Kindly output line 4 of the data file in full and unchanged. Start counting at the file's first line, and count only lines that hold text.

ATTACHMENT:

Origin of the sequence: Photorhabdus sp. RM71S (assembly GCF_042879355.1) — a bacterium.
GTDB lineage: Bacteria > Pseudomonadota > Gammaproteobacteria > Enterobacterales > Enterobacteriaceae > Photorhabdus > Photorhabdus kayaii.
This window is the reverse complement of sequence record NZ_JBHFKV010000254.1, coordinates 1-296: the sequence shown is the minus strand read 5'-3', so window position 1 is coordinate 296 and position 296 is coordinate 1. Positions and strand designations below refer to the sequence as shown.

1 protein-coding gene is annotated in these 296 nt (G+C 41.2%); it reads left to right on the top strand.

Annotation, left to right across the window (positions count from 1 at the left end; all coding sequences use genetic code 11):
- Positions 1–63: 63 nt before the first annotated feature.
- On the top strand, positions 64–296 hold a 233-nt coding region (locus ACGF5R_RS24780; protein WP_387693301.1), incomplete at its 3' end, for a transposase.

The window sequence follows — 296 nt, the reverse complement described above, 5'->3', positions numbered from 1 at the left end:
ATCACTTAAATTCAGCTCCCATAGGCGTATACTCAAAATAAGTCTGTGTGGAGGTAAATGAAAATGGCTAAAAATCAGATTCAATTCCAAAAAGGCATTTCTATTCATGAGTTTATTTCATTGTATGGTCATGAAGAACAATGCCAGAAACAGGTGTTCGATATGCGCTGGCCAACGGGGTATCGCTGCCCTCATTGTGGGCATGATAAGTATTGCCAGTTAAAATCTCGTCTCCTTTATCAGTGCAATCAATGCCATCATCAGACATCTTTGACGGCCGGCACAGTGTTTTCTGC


1 protein-coding gene is annotated in these 296 nt (G+C 41.2%); it reads left to right on the top strand.